5. Not a question, but an observation: the way Gullden is torn between totally rocking out like her friend and being a responsible  driver cracks me up! If this video is wrong, I don’t want to be right.

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Some Thoughts on Edgar Allan Poe

Yesterday a friend of mine posted this hilarious cartoon on Facebook: http://i.imgur.com/rlEZr.png. Any time you can combine Edgar Allan Poe and “Bohemian Rhapsody,” you have to do it. I’ve been thinking about the cartoon and chuckling all day, which in turn got me thinking about Poe in general, and how he keeps inserting himself into my life at random intervals. I enjoy his work, though I would not consider him one of my “favorite” authors, but my history with him is longer than my history with any other non-children’s author aside from C.S. Lewis. Here is a brief recounting of some of that history.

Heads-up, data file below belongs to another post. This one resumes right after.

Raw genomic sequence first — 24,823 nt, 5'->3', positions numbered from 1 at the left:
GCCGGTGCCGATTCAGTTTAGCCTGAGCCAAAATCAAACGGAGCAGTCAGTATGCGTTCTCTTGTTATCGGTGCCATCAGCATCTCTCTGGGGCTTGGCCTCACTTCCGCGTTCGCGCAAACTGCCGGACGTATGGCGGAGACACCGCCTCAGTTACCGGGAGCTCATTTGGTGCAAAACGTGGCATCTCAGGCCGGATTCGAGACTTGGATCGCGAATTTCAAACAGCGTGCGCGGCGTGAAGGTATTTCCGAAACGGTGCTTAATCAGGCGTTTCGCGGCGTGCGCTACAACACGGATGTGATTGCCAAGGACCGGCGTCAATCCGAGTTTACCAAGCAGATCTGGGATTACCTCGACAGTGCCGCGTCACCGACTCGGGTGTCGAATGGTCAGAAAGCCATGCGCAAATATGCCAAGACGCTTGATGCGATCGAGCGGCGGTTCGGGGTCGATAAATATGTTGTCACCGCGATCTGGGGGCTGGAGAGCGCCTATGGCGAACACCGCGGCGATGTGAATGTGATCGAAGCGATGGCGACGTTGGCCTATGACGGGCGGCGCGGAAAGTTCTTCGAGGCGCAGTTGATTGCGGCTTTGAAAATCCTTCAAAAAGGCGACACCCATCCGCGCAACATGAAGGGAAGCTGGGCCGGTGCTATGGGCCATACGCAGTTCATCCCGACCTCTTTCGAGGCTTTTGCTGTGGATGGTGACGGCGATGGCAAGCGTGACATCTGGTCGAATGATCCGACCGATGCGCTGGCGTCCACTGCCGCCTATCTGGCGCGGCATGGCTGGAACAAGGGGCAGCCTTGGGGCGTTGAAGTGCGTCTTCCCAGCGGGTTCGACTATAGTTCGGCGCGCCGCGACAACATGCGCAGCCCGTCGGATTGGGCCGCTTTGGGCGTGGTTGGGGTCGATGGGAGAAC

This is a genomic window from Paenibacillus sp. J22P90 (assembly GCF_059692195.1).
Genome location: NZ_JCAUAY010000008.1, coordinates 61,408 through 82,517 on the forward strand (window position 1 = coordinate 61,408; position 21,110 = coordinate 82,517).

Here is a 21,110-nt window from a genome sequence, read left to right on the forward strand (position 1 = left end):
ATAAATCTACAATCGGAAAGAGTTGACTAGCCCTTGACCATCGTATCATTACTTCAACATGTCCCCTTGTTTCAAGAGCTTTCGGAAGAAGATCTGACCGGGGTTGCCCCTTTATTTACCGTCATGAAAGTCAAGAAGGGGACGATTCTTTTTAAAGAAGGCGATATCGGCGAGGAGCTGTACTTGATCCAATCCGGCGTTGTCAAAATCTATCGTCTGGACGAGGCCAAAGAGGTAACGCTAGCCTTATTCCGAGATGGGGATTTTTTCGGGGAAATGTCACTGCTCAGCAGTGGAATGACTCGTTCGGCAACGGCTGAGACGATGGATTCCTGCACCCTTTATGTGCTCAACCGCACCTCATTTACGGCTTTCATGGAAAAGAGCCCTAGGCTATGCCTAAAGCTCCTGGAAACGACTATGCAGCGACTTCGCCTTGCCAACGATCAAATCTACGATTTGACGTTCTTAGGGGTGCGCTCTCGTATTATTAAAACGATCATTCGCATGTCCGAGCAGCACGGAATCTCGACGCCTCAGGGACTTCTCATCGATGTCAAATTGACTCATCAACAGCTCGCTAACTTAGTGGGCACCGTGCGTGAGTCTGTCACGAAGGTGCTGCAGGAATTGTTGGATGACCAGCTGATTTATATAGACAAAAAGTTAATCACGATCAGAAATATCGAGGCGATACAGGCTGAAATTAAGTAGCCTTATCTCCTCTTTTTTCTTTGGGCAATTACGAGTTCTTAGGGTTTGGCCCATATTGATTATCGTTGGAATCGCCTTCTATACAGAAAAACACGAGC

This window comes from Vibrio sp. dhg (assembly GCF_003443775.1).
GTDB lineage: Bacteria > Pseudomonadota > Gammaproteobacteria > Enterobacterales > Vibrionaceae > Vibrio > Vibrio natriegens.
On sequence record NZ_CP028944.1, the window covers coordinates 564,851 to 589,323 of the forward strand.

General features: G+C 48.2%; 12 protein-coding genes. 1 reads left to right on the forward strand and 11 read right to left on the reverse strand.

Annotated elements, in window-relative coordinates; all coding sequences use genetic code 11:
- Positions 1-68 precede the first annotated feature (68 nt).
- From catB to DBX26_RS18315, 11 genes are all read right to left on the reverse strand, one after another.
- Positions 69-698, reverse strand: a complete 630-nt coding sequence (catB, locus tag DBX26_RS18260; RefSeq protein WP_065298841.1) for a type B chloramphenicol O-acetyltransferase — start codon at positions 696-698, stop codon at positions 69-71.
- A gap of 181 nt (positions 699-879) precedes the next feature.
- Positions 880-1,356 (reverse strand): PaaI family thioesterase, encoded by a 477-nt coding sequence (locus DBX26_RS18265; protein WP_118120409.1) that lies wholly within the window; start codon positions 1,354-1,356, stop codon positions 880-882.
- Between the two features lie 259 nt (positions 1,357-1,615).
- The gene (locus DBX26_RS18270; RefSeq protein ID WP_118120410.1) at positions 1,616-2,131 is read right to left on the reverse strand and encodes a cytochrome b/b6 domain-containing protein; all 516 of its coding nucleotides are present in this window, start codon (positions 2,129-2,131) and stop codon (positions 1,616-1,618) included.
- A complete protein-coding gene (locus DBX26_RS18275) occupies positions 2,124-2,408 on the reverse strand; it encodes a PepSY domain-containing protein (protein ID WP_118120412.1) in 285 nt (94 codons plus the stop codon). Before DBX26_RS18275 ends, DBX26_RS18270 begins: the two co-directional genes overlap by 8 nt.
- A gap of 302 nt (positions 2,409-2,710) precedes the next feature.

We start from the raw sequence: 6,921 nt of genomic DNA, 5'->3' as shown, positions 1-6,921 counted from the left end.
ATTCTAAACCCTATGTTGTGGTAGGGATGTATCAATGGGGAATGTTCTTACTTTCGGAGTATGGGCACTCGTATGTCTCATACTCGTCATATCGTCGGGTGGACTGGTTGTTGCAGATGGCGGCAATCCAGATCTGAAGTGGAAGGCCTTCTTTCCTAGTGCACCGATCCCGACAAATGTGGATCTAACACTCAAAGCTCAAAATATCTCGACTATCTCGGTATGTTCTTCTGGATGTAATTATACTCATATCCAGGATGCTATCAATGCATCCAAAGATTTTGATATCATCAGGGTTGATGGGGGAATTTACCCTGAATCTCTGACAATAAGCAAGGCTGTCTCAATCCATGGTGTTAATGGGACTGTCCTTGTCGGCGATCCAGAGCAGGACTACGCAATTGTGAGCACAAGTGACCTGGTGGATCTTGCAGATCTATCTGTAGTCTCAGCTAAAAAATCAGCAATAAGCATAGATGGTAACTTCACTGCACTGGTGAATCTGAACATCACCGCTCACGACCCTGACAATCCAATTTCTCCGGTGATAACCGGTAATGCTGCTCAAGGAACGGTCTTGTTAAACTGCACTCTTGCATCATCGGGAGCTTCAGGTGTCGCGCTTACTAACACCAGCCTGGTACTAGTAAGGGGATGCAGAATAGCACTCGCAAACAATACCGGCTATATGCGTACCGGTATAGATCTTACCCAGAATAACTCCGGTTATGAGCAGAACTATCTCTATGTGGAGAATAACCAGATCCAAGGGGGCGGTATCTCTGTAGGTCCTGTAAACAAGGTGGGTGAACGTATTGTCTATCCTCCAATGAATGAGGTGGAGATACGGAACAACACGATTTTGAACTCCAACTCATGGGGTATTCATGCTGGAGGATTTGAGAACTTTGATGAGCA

My first encounter with Poe was via his famous poem “The Raven.” I don’t remember when I discovered this poem—presumably in school—but I knew it by 1989 when it featured in the first Simpsons Halloween special, with James Earl Jones narrating and the Bart-headed raven saying “eat my shorts” instead of “nevermore.”

The second encounter with Poe which comes to mind is reading a book of his short stories for eighth-grade English. The stories were cool because of their creepiness, but I got a 72 (or maybe a 74? Anyway, pretty abysmal) percent on the exam that covered them, so didn’t revisit the book for years afterward because it was associated with bad memories. However, I still have it, and just now noticed that it is edited by Vincent Price! Classic. And only $4.95 new.